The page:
Your first step to winning customers is to see your business through the eyes of the customer. The second step is to listen, really listen to what your customer is telling you. And, that's just the start, a nano-second in the life of your customer care.

This topic has so much depth and breadth, and I will cover some of that at Focus Forum on Wednesday, May 6, 2015, 8:15 a.m. at the Thomasville-Thomas County Chamber of Commerce.  It would be fantastic to see you there!  

AND **I'll be sharing a June Consulting Special with the Focus Forum attendees. Only 
4 clients can sign up for this discounted special, so come to Focus Forum so you are one of the first to hear about it!

Wednesday, May 6th
8:15 a.m. Coffee / 8:30 a.m. Program
@ The Chamber
May Sponsor: Dara Barwick of 
Dara Barwick Consulting will present 
"Customer Loyalty for the Modern Business"

Sunday, May 3, 2015

And, away I'll go

It's only 10 days until I fly to Holland, then Norway. I can hardly wait. At this moment I'm in that overwhelmed stage because I have so many things to do before I leave. Kind of ruins the moment, if you know what I mean.

I'm going to post each day so those who are interested can follow our adventures. Assuming I'll have access to Wi-Fi and my iPad doesn't go bonkers, I'll make the posts each evening, EU time.

Here's a little teaser...



See why I can hardly wait? 

Last year I traveled to Germany, Switzerland, and Austria with my long-time friend, Joan. That was a trip to remember, and I expect this one to be at least as good, and Joan is my traveling companion again.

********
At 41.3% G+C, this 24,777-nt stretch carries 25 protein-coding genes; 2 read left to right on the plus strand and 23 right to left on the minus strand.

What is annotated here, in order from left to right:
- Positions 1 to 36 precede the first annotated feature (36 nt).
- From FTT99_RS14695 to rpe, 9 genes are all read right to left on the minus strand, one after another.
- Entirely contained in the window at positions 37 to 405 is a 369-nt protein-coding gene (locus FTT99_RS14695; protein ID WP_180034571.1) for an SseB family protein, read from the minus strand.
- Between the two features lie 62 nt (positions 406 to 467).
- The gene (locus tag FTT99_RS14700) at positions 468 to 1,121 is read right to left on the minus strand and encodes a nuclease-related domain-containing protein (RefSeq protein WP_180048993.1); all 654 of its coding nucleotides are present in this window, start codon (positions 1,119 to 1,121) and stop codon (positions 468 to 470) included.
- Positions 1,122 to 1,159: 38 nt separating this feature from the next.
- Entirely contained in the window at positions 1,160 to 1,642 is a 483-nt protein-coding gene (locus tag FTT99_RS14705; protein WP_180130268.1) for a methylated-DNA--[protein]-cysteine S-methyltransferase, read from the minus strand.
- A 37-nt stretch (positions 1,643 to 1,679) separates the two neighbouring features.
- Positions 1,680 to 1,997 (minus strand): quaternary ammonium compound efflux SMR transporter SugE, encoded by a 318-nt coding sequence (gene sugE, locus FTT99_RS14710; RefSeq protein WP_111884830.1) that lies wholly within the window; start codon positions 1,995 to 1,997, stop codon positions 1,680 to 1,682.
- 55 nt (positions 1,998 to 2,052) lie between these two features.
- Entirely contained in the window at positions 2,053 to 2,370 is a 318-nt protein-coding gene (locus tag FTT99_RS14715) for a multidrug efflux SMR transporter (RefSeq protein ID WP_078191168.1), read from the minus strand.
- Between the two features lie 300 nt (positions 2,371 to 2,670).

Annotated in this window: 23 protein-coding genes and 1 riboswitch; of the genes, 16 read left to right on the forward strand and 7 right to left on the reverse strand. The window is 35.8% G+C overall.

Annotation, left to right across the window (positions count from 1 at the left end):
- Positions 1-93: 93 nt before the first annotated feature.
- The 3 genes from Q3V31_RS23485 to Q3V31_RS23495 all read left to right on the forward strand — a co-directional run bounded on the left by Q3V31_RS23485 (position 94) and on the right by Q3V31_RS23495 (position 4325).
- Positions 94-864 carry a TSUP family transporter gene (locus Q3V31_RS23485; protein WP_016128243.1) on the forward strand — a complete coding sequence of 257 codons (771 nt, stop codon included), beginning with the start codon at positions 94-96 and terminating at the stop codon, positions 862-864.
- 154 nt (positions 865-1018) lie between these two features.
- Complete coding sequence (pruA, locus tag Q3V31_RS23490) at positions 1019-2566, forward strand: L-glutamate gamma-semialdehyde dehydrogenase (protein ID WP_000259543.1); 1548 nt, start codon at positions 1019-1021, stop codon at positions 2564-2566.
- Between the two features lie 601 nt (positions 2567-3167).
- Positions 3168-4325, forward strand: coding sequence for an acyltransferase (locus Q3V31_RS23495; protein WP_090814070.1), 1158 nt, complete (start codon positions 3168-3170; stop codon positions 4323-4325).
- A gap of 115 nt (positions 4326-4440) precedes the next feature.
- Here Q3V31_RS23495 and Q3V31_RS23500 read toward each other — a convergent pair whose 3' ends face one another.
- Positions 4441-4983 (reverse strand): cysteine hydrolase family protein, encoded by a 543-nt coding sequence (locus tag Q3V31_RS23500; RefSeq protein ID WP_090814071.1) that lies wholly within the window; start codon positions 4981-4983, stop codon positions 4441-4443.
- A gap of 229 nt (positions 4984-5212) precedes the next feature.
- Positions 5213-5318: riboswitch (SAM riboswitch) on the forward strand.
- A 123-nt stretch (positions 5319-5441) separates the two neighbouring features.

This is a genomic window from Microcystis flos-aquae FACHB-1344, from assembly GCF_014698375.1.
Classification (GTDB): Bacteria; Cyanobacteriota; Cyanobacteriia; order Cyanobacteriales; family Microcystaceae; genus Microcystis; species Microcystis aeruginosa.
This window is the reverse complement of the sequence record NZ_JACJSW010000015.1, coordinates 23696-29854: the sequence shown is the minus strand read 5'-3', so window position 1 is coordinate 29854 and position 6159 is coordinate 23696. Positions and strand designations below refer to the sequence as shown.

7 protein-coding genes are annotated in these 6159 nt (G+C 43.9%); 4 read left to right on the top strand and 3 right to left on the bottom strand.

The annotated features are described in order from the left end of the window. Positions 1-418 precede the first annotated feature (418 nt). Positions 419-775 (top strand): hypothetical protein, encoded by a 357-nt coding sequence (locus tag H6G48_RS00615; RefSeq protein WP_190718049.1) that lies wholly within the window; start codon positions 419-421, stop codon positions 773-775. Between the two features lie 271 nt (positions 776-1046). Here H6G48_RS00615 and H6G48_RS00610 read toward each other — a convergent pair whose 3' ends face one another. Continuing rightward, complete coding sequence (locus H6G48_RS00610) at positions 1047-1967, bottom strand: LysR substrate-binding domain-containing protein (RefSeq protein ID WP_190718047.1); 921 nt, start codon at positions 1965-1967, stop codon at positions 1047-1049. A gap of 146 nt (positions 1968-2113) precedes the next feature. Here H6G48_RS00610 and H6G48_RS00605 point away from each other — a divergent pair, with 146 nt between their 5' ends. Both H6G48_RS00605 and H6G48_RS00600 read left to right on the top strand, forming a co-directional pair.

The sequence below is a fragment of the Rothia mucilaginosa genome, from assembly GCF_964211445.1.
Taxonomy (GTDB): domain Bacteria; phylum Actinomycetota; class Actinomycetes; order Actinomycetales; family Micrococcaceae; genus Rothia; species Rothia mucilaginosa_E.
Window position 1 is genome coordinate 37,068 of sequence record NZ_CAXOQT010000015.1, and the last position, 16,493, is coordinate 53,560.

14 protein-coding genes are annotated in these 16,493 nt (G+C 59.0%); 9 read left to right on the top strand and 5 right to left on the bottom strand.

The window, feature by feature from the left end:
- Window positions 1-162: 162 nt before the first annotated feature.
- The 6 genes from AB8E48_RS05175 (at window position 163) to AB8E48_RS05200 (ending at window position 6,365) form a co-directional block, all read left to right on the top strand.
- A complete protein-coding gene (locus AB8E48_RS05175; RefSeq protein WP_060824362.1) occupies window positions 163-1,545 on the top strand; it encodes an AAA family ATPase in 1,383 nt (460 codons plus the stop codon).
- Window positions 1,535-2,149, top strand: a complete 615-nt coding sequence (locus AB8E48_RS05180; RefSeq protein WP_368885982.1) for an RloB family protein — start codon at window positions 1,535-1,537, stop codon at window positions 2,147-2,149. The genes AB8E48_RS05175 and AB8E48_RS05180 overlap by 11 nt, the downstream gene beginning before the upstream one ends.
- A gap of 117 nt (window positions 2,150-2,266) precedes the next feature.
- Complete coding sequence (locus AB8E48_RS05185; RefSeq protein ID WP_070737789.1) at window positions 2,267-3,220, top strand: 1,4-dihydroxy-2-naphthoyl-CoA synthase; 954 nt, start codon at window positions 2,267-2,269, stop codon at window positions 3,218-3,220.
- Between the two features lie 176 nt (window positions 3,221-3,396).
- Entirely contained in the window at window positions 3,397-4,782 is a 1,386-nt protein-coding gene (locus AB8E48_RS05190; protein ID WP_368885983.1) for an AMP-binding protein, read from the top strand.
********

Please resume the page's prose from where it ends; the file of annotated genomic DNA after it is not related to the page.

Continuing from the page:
Time flies, you know? I have a long bucket list.

Tuesday, April 21, 2015

A Customer Loyalty Story - Once Upon a Time There Was a Grocery Store

How much do you love and adore your favorite grocery store?  I love mine very much, and I have, on many occasions, bragged on that store and complimented employees. I have always received great service and positive experiences there. Today must have been during a full moon because I had the craziest thing happen. This is a story about customer loyalty.

I went to the grocery store this afternoon specifically to purchase fresh fruits and vegetables, convincing myself that I would eat nothing but healthy food for a few days. As recommended by health experts, I shopped only the outer walls of the store, avoiding processed foods such as crackers, cookies, cereal, soft drinks, etc.  As I happily proceeded to the produce section, I was already patting myself on the back for the quest that was upon me.

I approached the navel oranges and glanced around for the nearest bag dispenser. I had recently noticed that the bag dispensers had either been relocated or there were fewer of them. But, in this case, all the dispensers were empty. I walked each aisle to be sure. No bags to be found.

A young employee was in the process of slowly opening a box. I asked him where I could find some produce bags. The young man replied, "Our bags were recalled, so we don't have any." I said, "What should I use to bag my produce?" He responded, "We may have some in tomorrow." Tomorrow? Tomorrow? I'm here today.